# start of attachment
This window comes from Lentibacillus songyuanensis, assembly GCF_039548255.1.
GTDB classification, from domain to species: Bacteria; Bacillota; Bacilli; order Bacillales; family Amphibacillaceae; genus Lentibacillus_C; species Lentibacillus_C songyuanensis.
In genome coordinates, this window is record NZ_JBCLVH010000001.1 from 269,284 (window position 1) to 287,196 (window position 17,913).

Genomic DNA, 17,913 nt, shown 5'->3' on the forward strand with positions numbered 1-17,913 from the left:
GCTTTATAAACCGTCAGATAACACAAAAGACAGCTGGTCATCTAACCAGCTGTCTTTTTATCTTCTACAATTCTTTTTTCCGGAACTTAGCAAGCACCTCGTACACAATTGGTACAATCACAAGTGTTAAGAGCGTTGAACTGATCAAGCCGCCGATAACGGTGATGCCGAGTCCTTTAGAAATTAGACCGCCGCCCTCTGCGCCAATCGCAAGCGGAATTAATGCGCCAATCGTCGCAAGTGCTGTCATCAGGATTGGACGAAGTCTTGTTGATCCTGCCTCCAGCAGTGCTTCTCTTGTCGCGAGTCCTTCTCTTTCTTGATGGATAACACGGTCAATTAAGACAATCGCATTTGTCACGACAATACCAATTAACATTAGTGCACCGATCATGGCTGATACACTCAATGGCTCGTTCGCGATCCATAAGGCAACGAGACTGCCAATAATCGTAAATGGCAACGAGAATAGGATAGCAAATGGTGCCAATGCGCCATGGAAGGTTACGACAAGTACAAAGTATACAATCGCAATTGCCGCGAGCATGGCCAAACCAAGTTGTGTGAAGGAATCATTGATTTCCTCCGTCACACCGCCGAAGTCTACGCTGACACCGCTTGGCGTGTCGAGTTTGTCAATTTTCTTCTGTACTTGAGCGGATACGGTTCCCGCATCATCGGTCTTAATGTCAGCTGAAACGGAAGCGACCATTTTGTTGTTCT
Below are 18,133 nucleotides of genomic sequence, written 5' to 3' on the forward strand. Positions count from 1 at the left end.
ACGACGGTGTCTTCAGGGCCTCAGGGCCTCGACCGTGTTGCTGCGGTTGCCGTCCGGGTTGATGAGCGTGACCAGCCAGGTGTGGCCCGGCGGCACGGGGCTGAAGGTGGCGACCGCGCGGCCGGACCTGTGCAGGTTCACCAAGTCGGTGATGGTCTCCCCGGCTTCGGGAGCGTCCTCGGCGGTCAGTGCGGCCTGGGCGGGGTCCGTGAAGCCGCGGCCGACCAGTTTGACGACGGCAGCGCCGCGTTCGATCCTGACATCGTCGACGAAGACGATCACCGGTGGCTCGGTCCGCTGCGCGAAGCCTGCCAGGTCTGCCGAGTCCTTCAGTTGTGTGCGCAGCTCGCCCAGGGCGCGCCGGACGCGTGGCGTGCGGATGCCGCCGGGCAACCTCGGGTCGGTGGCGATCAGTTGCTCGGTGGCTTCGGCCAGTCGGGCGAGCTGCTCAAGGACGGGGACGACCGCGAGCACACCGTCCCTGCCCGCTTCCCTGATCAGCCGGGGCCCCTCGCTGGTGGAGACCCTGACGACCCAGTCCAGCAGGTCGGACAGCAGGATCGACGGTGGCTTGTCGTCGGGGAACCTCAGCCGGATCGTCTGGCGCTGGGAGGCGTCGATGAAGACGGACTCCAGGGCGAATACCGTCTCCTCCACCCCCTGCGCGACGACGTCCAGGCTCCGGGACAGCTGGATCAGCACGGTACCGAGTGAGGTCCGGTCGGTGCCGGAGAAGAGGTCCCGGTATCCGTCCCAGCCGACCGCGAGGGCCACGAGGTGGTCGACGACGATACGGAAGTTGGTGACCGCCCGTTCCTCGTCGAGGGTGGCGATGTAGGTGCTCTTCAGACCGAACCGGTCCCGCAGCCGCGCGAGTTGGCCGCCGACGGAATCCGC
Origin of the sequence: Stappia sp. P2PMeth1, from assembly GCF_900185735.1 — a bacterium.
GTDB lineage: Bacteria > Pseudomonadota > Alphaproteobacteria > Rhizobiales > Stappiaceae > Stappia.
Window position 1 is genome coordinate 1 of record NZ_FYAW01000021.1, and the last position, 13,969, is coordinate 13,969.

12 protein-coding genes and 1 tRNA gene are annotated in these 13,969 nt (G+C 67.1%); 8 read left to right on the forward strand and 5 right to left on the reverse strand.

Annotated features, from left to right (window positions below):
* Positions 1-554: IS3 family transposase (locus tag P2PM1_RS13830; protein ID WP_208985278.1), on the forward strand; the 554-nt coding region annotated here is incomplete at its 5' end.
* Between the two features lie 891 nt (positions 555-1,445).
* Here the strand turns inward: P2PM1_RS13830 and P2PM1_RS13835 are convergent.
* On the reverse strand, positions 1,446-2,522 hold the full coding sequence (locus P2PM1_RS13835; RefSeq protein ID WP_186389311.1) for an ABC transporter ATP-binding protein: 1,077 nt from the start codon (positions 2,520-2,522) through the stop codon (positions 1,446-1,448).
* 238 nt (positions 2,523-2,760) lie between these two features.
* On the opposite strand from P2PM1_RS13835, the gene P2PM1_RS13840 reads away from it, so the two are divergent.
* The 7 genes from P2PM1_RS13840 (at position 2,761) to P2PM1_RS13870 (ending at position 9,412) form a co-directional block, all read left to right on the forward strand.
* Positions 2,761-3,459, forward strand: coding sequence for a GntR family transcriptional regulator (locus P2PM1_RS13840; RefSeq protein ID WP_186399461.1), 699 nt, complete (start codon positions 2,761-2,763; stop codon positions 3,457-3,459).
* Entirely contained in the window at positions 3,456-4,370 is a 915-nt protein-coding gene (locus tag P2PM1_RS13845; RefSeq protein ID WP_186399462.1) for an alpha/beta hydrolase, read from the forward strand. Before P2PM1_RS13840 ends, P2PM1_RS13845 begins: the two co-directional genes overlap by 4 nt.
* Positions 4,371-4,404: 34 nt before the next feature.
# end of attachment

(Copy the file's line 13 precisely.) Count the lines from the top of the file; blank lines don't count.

* Positions 1-554: IS3 family transposase (locus tag P2PM1_RS13830; protein ID WP_208985278.1), on the forward strand; the 554-nt coding region annotated here is incomplete at its 5' end.